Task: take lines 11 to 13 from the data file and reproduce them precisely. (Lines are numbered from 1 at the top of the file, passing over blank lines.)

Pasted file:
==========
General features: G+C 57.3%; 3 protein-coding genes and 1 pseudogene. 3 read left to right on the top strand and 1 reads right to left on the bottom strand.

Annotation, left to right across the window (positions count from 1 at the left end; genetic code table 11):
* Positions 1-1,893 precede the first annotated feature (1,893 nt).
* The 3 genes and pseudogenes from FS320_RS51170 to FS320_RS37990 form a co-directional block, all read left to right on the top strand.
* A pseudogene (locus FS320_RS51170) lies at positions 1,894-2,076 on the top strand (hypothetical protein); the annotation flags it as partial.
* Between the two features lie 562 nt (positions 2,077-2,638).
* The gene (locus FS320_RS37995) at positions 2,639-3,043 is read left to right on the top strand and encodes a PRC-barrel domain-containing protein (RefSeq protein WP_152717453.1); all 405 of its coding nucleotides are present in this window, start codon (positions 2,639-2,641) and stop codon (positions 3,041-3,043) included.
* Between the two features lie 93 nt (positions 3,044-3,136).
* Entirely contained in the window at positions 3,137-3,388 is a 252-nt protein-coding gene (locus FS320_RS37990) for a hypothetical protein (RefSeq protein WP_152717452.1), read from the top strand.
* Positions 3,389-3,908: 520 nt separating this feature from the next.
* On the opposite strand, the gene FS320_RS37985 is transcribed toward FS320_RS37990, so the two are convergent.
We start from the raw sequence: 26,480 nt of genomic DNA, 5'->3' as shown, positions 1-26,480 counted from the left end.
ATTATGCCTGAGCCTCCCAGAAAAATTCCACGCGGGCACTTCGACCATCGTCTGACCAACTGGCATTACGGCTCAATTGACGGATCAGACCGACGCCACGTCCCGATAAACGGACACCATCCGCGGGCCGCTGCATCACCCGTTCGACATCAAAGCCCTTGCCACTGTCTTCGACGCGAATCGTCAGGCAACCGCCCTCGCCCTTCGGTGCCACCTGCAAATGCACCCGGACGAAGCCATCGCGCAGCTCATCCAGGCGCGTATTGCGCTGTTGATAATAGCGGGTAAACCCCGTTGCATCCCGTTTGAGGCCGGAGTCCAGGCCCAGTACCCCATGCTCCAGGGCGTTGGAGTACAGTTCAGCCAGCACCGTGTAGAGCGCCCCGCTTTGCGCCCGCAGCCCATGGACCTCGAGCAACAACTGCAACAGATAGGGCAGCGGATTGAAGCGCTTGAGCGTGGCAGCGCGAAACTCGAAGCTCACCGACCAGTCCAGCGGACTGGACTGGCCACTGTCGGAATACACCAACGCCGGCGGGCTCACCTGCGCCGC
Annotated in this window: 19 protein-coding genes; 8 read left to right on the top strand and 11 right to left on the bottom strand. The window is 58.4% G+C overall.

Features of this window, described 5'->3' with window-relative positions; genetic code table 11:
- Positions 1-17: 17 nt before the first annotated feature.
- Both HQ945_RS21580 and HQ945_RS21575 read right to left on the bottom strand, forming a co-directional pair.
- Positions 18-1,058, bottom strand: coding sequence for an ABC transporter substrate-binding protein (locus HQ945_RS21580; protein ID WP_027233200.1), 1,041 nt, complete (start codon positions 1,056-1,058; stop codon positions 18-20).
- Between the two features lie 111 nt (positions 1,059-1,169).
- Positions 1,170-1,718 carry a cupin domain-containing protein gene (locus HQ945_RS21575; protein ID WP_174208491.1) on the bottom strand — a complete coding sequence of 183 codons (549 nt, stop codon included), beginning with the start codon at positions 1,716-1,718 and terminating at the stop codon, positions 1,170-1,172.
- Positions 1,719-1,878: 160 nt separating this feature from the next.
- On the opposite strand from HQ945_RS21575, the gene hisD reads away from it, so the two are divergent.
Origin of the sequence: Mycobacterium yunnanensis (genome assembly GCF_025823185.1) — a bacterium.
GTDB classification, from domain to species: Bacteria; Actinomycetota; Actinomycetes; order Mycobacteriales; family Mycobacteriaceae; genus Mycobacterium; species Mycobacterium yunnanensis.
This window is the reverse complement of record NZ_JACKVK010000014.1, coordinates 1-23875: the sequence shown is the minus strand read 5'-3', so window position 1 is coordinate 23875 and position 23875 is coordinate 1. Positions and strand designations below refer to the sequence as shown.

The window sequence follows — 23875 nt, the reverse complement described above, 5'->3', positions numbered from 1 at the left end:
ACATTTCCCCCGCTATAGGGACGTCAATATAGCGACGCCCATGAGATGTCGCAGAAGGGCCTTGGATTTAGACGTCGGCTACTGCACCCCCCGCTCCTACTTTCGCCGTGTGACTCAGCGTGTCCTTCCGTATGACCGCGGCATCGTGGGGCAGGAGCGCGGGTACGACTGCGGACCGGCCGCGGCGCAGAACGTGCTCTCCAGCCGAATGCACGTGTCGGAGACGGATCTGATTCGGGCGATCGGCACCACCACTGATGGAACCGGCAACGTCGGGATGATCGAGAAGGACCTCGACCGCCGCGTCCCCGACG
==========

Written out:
* On the opposite strand, the gene FS320_RS37985 is transcribed toward FS320_RS37990, so the two are convergent.
We start from the raw sequence: 26,480 nt of genomic DNA, 5'->3' as shown, positions 1-26,480 counted from the left end.
ATTATGCCTGAGCCTCCCAGAAAAATTCCACGCGGGCACTTCGACCATCGTCTGACCAACTGGCATTACGGCTCAATTGACGGATCAGACCGACGCCACGTCCCGATAAACGGACACCATCCGCGGGCCGCTGCATCACCCGTTCGACATCAAAGCCCTTGCCACTGTCTTCGACGCGAATCGTCAGGCAACCGCCCTCGCCCTTCGGTGCCACCTGCAAATGCACCCGGACGAAGCCATCGCGCAGCTCATCCAGGCGCGTATTGCGCTGTTGATAATAGCGGGTAAACCCCGTTGCATCCCGTTTGAGGCCGGAGTCCAGGCCCAGTACCCCATGCTCCAGGGCGTTGGAGTACAGTTCAGCCAGCACCGTGTAGAGCGCCCCGCTTTGCGCCCGCAGCCCATGGACCTCGAGCAACAACTGCAACAGATAGGGCAGCGGATTGAAGCGCTTGAGCGTGGCAGCGCGAAACTCGAAGCTCACCGACCAGTCCAGCGGACTGGACTGGCCACTGTCGGAATACACCAACGCCGGCGGGCTCACCTGCGCCGC